The changes in the antioxidant potential (DPPH scavenging activity) (Fig. 3) followed similar trend and reflected the changes in both TPC and TAC. Standard frozen storage for six months resulted in 27.26±0.11, 30.86±0.14 and 26.78±0.10% decreases in the radical scavenging activity in T, BB, and IG, respectively (Table 2). This reduction is attributed to the decreases in polyphenols and anthocyanins that are responsible for the antioxidant effect potential of haskap berries. Patthamakanokporn et al.  evaluated the changes in the antioxidant activity and total phenolic compounds of guava (Psidium guajava), makiang (Cleistocalyx nervosum) and maluod (Elaeagnus iatifolia) fruits during storage at –20°C for three months. After two weeks of storage, the antioxidant activity decreased significantly by 23% and 62% in guava and maluod, respectively. They found a continuous decrease in the total phenolic compounds in guava fruits throughout the 3-months storage period (69% retention) whereas constant levels were found in other fruits. Our results agree with those reported by Mirsaeedghazi et al.  who found that frozen storage of pomegranate juice at –25°C for 20 days decreased the TAC, TPC, and DPPH radical scavenging activity by 11% , 29% , and 50% , respectively. Furthermore, Chaovanalikit & Wrolstad  found that more than 75% of anthocyanins in frozen cherries were destroyed after six months of storage at –23°C. These results further agree with those reported for strawberries [18, 19, 22], sweet cherries and sour cherries .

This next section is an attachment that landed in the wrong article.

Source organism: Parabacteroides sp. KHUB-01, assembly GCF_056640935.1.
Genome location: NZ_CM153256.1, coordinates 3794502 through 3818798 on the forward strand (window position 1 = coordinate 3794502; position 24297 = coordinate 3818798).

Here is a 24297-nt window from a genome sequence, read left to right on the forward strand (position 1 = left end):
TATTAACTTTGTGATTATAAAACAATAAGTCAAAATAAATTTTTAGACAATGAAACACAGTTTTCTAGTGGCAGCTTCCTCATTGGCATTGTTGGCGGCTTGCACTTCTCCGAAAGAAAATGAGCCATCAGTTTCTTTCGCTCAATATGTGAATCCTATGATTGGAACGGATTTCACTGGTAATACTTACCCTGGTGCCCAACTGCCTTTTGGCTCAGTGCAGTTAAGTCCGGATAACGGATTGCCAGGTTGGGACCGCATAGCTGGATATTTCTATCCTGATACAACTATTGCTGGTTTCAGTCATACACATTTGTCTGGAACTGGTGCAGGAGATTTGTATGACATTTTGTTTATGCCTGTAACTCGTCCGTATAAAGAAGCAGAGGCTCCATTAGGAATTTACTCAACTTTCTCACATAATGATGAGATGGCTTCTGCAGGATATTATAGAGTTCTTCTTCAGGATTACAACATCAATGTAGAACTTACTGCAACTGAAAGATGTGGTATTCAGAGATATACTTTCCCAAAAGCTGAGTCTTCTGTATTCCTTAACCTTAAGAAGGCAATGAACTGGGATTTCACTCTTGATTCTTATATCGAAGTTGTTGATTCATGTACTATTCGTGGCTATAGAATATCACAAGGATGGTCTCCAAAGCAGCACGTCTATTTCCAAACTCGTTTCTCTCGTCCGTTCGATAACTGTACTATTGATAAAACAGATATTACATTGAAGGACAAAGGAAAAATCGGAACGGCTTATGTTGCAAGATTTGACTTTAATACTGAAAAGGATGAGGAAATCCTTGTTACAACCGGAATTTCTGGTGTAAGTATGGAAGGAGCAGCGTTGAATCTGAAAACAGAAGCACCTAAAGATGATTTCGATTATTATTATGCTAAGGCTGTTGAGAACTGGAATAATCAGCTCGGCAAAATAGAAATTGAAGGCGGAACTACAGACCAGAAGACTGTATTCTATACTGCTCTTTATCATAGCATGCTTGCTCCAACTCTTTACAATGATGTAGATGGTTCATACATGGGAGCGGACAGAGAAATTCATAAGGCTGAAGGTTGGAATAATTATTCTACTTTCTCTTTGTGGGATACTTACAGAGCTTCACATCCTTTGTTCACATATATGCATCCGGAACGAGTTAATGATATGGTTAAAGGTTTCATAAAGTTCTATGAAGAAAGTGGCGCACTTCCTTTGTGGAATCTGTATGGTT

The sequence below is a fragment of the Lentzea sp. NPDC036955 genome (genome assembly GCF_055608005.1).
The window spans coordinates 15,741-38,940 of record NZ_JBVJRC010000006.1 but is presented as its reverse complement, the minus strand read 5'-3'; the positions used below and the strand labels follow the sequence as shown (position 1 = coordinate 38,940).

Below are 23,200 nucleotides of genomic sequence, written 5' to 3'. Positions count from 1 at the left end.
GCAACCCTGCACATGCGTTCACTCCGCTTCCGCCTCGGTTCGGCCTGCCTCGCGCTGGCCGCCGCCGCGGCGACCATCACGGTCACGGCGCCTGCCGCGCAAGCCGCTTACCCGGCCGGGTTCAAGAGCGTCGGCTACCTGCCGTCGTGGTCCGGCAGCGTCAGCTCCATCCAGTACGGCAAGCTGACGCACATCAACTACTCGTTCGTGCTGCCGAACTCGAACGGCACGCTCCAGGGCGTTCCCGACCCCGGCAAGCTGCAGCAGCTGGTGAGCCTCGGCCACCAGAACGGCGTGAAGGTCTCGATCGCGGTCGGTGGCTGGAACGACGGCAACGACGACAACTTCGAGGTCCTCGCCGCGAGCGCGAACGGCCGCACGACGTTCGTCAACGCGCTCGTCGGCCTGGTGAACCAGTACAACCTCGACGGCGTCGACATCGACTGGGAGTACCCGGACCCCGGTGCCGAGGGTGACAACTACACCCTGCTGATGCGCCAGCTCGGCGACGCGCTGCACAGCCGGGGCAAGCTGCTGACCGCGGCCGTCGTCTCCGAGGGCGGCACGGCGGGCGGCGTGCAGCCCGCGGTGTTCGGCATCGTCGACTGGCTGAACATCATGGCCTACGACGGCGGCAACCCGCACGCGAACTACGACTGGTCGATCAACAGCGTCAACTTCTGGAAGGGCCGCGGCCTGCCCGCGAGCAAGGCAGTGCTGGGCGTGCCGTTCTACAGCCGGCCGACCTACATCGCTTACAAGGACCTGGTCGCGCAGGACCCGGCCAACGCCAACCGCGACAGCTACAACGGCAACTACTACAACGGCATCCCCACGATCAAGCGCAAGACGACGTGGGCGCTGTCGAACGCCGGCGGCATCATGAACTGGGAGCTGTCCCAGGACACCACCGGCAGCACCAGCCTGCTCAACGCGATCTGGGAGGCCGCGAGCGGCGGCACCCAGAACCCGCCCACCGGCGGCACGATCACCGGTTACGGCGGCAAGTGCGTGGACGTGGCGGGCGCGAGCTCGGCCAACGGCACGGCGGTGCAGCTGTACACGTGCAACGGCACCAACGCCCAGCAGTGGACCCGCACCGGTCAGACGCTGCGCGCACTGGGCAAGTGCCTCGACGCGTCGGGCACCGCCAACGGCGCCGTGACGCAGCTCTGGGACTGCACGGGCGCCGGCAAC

The ellagic acid, total phenolic, and vitamin C contents in raspberry fruits were quantified by HPLC in fresh, just frozen, and frozen stored (–20°C for one year) . The researchers concluded that the freezing process slightly affected the values of ellagic acid, total phenols, and vitamin C contents. After 12 months, significant decreases in ellagic acid (14–21%) and vitamin C (33–55%) were detected. The whole freezing process produced 4–26% decrease of the antiradical efficiency. The degradation effect was attributed to the frozen storage and the thawing process and not to the freezing itself. The results of this study, however, deviate from those reported on the frozen storage of blueberries  and raspberries [17, 24] where no significant decreases in anthocyanin level, TPC and antioxidant activity were found.
3.2.2Effect of steam blanching as a pre-freezing treatment, T2 (Blanched and –18°C)